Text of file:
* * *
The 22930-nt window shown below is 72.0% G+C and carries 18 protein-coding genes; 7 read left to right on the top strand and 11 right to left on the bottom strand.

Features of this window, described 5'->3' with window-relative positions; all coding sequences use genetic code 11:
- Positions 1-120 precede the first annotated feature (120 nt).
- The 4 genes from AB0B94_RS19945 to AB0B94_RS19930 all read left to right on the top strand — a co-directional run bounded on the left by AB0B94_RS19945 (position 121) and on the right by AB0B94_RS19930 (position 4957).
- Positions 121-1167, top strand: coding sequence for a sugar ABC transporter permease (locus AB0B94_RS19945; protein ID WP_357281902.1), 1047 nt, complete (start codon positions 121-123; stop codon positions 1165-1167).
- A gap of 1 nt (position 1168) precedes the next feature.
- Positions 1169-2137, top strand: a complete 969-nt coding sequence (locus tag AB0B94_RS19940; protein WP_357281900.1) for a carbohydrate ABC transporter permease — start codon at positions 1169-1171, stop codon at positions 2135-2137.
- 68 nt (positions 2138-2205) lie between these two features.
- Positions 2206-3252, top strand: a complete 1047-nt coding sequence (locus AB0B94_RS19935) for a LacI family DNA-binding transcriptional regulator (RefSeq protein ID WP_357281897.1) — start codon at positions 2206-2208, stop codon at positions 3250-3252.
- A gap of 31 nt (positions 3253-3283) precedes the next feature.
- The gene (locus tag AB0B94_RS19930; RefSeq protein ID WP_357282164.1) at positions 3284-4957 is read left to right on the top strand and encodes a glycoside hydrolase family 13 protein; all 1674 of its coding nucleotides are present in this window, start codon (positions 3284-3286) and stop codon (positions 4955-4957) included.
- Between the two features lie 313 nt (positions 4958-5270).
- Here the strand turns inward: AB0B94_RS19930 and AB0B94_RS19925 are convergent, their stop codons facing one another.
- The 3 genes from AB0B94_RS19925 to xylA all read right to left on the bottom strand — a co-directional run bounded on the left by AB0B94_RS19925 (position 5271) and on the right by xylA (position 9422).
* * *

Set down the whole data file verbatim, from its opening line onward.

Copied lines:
The 22930-nt window shown below is 72.0% G+C and carries 18 protein-coding genes; 7 read left to right on the top strand and 11 right to left on the bottom strand.

Features of this window, described 5'->3' with window-relative positions; all coding sequences use genetic code 11:
- Positions 1-120 precede the first annotated feature (120 nt).
- The 4 genes from AB0B94_RS19945 to AB0B94_RS19930 all read left to right on the top strand — a co-directional run bounded on the left by AB0B94_RS19945 (position 121) and on the right by AB0B94_RS19930 (position 4957).
- Positions 121-1167, top strand: coding sequence for a sugar ABC transporter permease (locus AB0B94_RS19945; protein ID WP_357281902.1), 1047 nt, complete (start codon positions 121-123; stop codon positions 1165-1167).
- A gap of 1 nt (position 1168) precedes the next feature.
- Positions 1169-2137, top strand: a complete 969-nt coding sequence (locus tag AB0B94_RS19940; protein WP_357281900.1) for a carbohydrate ABC transporter permease — start codon at positions 1169-1171, stop codon at positions 2135-2137.
- 68 nt (positions 2138-2205) lie between these two features.
- Positions 2206-3252, top strand: a complete 1047-nt coding sequence (locus AB0B94_RS19935) for a LacI family DNA-binding transcriptional regulator (RefSeq protein ID WP_357281897.1) — start codon at positions 2206-2208, stop codon at positions 3250-3252.
- A gap of 31 nt (positions 3253-3283) precedes the next feature.
- The gene (locus tag AB0B94_RS19930; RefSeq protein ID WP_357282164.1) at positions 3284-4957 is read left to right on the top strand and encodes a glycoside hydrolase family 13 protein; all 1674 of its coding nucleotides are present in this window, start codon (positions 3284-3286) and stop codon (positions 4955-4957) included.
- Between the two features lie 313 nt (positions 4958-5270).
- Here the strand turns inward: AB0B94_RS19930 and AB0B94_RS19925 are convergent, their stop codons facing one another.
- The 3 genes from AB0B94_RS19925 to xylA all read right to left on the bottom strand — a co-directional run bounded on the left by AB0B94_RS19925 (position 5271) and on the right by xylA (position 9422).